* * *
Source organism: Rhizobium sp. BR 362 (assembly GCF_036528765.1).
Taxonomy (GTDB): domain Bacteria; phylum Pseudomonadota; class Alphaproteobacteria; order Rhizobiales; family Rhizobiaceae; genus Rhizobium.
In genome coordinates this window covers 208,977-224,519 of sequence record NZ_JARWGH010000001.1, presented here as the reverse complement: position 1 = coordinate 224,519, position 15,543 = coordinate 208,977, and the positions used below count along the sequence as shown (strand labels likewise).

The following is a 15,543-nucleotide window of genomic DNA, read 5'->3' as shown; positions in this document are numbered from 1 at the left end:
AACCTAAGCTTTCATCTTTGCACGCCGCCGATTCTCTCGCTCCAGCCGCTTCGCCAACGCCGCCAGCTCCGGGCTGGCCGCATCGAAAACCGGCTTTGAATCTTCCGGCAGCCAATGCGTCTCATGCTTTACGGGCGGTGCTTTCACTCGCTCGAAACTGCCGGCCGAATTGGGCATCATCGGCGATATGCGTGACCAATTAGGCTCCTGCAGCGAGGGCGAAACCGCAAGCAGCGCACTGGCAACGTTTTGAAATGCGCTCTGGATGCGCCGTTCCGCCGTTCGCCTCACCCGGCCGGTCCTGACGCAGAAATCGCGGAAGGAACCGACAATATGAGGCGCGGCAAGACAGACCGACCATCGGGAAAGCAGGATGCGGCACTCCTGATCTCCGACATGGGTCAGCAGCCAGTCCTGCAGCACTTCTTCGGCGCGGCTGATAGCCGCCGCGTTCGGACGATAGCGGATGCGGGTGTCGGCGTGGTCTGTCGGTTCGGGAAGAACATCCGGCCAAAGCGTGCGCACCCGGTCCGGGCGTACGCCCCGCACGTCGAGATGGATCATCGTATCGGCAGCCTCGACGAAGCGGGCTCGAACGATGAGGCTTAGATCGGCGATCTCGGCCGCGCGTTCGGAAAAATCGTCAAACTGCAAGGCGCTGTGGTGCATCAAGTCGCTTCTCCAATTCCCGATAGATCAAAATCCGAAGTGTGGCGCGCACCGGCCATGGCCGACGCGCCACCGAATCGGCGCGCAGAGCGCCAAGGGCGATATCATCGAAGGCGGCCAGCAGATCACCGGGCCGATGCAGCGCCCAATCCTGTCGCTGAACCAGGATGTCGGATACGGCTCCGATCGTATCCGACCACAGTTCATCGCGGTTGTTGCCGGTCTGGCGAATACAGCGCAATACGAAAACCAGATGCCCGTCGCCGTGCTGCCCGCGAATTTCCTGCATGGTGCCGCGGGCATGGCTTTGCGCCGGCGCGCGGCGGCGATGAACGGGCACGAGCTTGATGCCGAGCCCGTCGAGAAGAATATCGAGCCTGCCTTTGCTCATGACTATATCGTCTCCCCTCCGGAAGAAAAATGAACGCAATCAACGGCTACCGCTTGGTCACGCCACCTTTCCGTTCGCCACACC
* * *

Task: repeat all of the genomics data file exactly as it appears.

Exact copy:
Source organism: Rhizobium sp. BR 362 (assembly GCF_036528765.1).
Taxonomy (GTDB): domain Bacteria; phylum Pseudomonadota; class Alphaproteobacteria; order Rhizobiales; family Rhizobiaceae; genus Rhizobium.
In genome coordinates this window covers 208,977-224,519 of sequence record NZ_JARWGH010000001.1, presented here as the reverse complement: position 1 = coordinate 224,519, position 15,543 = coordinate 208,977, and the positions used below count along the sequence as shown (strand labels likewise).

The following is a 15,543-nucleotide window of genomic DNA, read 5'->3' as shown; positions in this document are numbered from 1 at the left end:
AACCTAAGCTTTCATCTTTGCACGCCGCCGATTCTCTCGCTCCAGCCGCTTCGCCAACGCCGCCAGCTCCGGGCTGGCCGCATCGAAAACCGGCTTTGAATCTTCCGGCAGCCAATGCGTCTCATGCTTTACGGGCGGTGCTTTCACTCGCTCGAAACTGCCGGCCGAATTGGGCATCATCGGCGATATGCGTGACCAATTAGGCTCCTGCAGCGAGGGCGAAACCGCAAGCAGCGCACTGGCAACGTTTTGAAATGCGCTCTGGATGCGCCGTTCCGCCGTTCGCCTCACCCGGCCGGTCCTGACGCAGAAATCGCGGAAGGAACCGACAATATGAGGCGCGGCAAGACAGACCGACCATCGGGAAAGCAGGATGCGGCACTCCTGATCTCCGACATGGGTCAGCAGCCAGTCCTGCAGCACTTCTTCGGCGCGGCTGATAGCCGCCGCGTTCGGACGATAGCGGATGCGGGTGTCGGCGTGGTCTGTCGGTTCGGGAAGAACATCCGGCCAAAGCGTGCGCACCCGGTCCGGGCGTACGCCCCGCACGTCGAGATGGATCATCGTATCGGCAGCCTCGACGAAGCGGGCTCGAACGATGAGGCTTAGATCGGCGATCTCGGCCGCGCGTTCGGAAAAATCGTCAAACTGCAAGGCGCTGTGGTGCATCAAGTCGCTTCTCCAATTCCCGATAGATCAAAATCCGAAGTGTGGCGCGCACCGGCCATGGCCGACGCGCCACCGAATCGGCGCGCAGAGCGCCAAGGGCGATATCATCGAAGGCGGCCAGCAGATCACCGGGCCGATGCAGCGCCCAATCCTGTCGCTGAACCAGGATGTCGGATACGGCTCCGATCGTATCCGACCACAGTTCATCGCGGTTGTTGCCGGTCTGGCGAATACAGCGCAATACGAAAACCAGATGCCCGTCGCCGTGCTGCCCGCGAATTTCCTGCATGGTGCCGCGGGCATGGCTTTGCGCCGGCGCGCGGCGGCGATGAACGGGCACGAGCTTGATGCCGAGCCCGTCGAGAAGAATATCGAGCCTGCCTTTGCTCATGACTATATCGTCTCCCCTCCGGAAGAAAAATGAACGCAATCAACGGCTACCGCTTGGTCACGCCACCTTTCCGTTCGCCACACC